Objectives: Colonoscopy is the gold standard for visualization of the colon. It is generally accepted as a safe procedure and major adverse events occur at a low rate. However, few data are available on structured assessment of (minor) post-procedural adverse events.

Methods: Consecutive outpatients undergoing colonoscopy were asked for permission to be called 30 days after their procedure. A standard telephone interview was developed to assess the occurrence of (i) major adverse events (hospital visit required), (ii) minor adverse events, and (iii) days missed from work. Adverse events were further categorized in definite-, possible-, and unrelated adverse events. Patients were contacted between January 2010 and September 2010.

Results: Out of a total of 1,528 patients who underwent colonoscopy and gave permission for a telephone call, 1,144 patients were contacted (response: 75%), 49% were male, the mean age was 59 years (s.d.: 14). Thirty-four patients (3%) reported major adverse events. These were definite-related in nine (1%) patients, possible-related in 6 (1%), and unrelated in 19 patients (2%). Minor adverse events were reported by 466 patients (41%). These were definite-related in 336 patients (29%), possible-related in 36 (3%), and unrelated in the remaining 94 patients (8%). Female gender (odds ratio (OR): 1.5), age <50 years (OR: 1.5), colonoscopy for colorectal cancer screening/surveillance (OR: 1.6), and fellow-endoscopy (OR: 1.7) were risk factors for the occurrence of any definite-related adverse event. Patients who reported definite-related adverse events were significantly less often willing to return for colonoscopy (81 vs. 88%, P<0.01) and were less often positive about the entire colonoscopy experience (84 vs. 89%, P=0.04).

Conclusions: Structured assessment of post-colonoscopy adverse events shows that these are more common than generally reported. Close to one-third of patients report definite-related adverse events, which are major in close to 1 in 100 patients. The occurrence of adverse events does have an impact on the willingness to return for colonoscopy.
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June 2012

The additional value of EUS-guided Tru-cut biopsy to EUS-guided FNA in patients with mediastinal lesions.

Gastrointest Endosc 2009 May 26;69(6):1045-51. Epub 2009 Feb 26.

Department of Gastroenterology, St Antonius Hospital, Nieuwegein, the Netherlands.

Background And Objective: EUS-guided FNA is a sensitive method to obtain cytologic specimens from solid lesions in close proximity to the GI tract. Although FNA provides cells for analysis, large-caliber Tru-cut biopsy (EUS-TCB) needles obtain samples that can be used for additional histopathologic analysis. We assessed the additional diagnostic yield of EUS-TCB in patients with solid mediastinal lesions in whom EUS-FNA was performed.

Patients And Design: In the period from July 2003 to July 2007, all patients with mediastinal lesions accessible to EUS-FNA and EUS-TCB were evaluated. In all patients, a mean of 3 passes of EUS-FNA was followed by EUS-TCB. Cytologic and histologic specimens were evaluated by 2 pathologists blinded for patient condition. A final diagnosis was obtained by combining all information present (EUS-FNA and EUS-TCB results, mediastinoscopy, bronchoscopy [if performed], and other investigations).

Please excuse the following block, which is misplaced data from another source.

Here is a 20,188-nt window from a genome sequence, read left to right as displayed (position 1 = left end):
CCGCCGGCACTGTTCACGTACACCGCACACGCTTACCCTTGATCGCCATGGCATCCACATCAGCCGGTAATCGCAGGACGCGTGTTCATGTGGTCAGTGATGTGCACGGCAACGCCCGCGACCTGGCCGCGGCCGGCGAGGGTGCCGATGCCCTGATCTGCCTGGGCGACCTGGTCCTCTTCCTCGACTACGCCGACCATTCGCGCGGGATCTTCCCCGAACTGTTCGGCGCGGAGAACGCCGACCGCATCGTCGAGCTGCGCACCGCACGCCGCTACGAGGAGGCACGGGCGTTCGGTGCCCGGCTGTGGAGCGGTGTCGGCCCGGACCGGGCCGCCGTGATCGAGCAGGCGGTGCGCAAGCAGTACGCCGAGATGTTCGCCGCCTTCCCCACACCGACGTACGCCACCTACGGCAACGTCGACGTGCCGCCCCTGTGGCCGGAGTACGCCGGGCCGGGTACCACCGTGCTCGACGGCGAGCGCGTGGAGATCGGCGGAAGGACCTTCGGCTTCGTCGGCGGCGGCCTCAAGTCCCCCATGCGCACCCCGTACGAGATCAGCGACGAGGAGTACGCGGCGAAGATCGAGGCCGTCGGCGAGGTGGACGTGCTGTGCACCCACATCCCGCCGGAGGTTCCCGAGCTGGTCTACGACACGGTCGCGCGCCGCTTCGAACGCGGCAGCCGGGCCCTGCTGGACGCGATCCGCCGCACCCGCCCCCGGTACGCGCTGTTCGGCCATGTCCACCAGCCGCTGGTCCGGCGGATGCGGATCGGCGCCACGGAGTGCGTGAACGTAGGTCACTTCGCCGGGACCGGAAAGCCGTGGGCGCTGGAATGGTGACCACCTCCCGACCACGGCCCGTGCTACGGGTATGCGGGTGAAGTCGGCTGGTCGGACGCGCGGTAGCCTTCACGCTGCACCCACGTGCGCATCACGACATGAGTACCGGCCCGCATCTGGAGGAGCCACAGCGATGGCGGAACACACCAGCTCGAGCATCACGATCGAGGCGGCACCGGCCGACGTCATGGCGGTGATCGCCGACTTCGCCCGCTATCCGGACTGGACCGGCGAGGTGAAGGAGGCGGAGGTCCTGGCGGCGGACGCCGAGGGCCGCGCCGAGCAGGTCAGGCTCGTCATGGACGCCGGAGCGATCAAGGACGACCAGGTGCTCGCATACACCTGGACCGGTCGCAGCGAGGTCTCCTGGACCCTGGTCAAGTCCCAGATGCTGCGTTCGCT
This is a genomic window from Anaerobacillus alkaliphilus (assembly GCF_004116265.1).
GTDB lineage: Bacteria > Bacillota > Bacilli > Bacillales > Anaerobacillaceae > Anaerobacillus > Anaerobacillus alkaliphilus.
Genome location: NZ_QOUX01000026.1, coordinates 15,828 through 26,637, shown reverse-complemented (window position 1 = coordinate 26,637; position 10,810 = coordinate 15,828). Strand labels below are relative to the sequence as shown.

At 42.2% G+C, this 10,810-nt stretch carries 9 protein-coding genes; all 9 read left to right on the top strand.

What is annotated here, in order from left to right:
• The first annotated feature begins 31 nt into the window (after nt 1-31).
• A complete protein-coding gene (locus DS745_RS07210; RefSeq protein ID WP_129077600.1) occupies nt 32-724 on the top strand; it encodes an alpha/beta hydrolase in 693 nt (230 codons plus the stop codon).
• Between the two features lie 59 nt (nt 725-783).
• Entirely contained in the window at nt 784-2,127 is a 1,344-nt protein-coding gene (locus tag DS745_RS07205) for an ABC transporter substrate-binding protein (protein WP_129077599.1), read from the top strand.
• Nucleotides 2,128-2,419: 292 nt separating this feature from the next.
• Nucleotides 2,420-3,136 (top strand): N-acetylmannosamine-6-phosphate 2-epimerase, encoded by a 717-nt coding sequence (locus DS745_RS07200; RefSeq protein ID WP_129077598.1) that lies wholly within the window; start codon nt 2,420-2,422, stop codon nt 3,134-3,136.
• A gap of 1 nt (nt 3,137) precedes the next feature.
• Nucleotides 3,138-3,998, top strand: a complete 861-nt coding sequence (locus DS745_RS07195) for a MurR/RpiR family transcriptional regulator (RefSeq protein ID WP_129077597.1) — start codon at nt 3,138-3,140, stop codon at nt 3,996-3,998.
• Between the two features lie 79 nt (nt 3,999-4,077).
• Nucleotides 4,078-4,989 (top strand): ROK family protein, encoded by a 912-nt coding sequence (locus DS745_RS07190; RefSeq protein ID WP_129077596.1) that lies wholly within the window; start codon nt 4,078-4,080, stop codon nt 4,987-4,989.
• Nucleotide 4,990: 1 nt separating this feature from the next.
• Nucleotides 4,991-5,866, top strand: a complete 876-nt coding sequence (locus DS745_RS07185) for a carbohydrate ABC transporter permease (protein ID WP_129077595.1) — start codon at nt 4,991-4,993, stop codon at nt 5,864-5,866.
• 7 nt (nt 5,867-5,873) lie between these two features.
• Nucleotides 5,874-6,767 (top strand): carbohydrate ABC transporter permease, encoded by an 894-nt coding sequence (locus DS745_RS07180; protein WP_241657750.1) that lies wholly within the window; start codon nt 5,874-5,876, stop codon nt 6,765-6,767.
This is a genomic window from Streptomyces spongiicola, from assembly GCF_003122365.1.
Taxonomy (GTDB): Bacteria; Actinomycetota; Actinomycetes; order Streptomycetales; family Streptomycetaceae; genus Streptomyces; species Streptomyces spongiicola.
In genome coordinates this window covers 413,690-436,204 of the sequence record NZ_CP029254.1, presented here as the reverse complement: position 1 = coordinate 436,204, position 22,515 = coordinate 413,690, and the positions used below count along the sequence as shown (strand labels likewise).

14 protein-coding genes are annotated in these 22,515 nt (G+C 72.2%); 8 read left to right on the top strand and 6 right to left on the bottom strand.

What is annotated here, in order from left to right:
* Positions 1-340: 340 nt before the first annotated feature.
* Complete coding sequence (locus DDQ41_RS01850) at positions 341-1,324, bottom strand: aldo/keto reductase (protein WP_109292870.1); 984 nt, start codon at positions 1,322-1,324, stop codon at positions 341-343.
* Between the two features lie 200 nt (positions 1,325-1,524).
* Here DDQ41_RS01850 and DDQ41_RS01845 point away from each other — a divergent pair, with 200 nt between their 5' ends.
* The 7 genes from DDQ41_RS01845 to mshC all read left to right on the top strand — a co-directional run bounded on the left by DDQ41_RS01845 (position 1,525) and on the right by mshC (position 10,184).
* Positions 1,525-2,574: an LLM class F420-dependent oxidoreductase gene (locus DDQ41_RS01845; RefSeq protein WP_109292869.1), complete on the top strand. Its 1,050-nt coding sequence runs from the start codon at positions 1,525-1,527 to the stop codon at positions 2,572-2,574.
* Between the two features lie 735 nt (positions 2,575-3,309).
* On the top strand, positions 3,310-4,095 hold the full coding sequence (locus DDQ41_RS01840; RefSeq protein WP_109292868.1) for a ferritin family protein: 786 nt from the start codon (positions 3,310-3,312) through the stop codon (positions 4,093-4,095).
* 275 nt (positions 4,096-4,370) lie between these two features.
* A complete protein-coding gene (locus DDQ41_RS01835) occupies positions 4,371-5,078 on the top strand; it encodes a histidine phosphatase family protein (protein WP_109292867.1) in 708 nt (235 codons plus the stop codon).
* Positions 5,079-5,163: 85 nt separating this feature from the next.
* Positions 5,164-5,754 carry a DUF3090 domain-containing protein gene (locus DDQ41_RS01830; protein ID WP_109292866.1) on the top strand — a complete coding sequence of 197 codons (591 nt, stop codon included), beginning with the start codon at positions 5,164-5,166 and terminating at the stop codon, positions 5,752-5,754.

Results: The diagnostic accuracy of EUS-FNA, EUS-TCB, and the combination of both techniques was 93%, 90%, and 98%, respectively (not significant). In EUS-FNA-negative patients, EUS-TCB provided a final diagnosis in an additional 3 patients (5%). Malignant disease found by EUS-FNA could be specified by EUS-TCB in 15 patients (25% of patients). The granulomatous disease established by cytologic samples of clinically suspected tuberculosis could be specified by EUS-TCB in 2 patients (3%). In 1 patient (2%), both FNA and TCB were inconclusive.

Limitations: Retrospective study.

Conclusions: The diagnostic yield of EUS-FNA and EUS-TCB is comparable. We recommend limiting the use of EUS-TCB to specific cases in which EUS-FNA is not conclusive.
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May 2009

Clinical consequences of videocapsule endoscopy in GI bleeding and Crohn's disease.

Gastrointest Endosc 2007 Dec 27;66(6):1164-70. Epub 2007 Sep 27.

Department of Gastroenterology, St. Antonius Hospital, Nieuwegein, The Netherlands.

Background: Videocapsule endoscopy (VCE) has a high diagnostic yield in the analysis of GI bleeding and Crohn's disease. Little information is available on the impact of VCE findings on clinical care.

Objective: Assess the impact of VCE findings on clinical management and outcome.

Design: Retrospective descriptive study.

Setting: General hospital.

Patients: VCE was performed in 150 patients for GI bleeding (n = 97), Crohn's disease (n = 36), and miscellaneous reasons (n = 17).

Main Outcome Measurements: Clinical consequences were evaluated by using a questionnaire and were divided into change of management or unchanged management. Change of medication, endoscopic procedures, surgical procedures, other consequences, and avoidance of additional investigations were considered a change of management. For all patients, an assessment of the actual clinical condition and the most recent Hb level were registered.

Results: A definite diagnosis was established in 34%, a probable diagnosis in 34%, and no diagnosis in 32%. Management was changed in 38% of patients, increasing to 59% if a definite diagnosis was established at VCE. No relation between change of management and clinical improvement or increased Hb level could be established.